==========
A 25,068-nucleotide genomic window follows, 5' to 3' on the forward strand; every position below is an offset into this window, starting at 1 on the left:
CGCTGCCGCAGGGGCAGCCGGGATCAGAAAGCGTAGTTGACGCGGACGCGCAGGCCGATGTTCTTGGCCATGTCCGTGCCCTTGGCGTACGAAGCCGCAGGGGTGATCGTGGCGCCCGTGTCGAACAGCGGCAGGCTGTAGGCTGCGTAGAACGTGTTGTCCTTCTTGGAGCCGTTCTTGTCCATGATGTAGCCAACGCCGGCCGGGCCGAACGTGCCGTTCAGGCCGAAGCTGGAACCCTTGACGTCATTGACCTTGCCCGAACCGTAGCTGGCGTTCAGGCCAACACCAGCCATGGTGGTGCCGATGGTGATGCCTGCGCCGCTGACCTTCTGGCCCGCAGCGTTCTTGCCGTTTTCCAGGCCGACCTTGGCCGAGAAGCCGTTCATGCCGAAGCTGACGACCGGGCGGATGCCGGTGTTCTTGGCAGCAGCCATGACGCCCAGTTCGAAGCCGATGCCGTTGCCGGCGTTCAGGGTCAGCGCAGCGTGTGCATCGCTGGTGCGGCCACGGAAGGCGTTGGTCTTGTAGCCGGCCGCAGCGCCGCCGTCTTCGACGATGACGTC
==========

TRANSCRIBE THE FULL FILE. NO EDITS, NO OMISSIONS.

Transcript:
A 25,068-nucleotide genomic window follows, 5' to 3' on the forward strand; every position below is an offset into this window, starting at 1 on the left:
CGCTGCCGCAGGGGCAGCCGGGATCAGAAAGCGTAGTTGACGCGGACGCGCAGGCCGATGTTCTTGGCCATGTCCGTGCCCTTGGCGTACGAAGCCGCAGGGGTGATCGTGGCGCCCGTGTCGAACAGCGGCAGGCTGTAGGCTGCGTAGAACGTGTTGTCCTTCTTGGAGCCGTTCTTGTCCATGATGTAGCCAACGCCGGCCGGGCCGAACGTGCCGTTCAGGCCGAAGCTGGAACCCTTGACGTCATTGACCTTGCCCGAACCGTAGCTGGCGTTCAGGCCAACACCAGCCATGGTGGTGCCGATGGTGATGCCTGCGCCGCTGACCTTCTGGCCCGCAGCGTTCTTGCCGTTTTCCAGGCCGACCTTGGCCGAGAAGCCGTTCATGCCGAAGCTGACGACCGGGCGGATGCCGGTGTTCTTGGCAGCAGCCATGACGCCCAGTTCGAAGCCGATGCCGTTGCCGGCGTTCAGGGTCAGCGCAGCGTGTGCATCGCTGGTGCGGCCACGGAAGGCGTTGGTCTTGTAGCCGGCCGCAGCGCCGCCGTCTTCGACGATGACGTC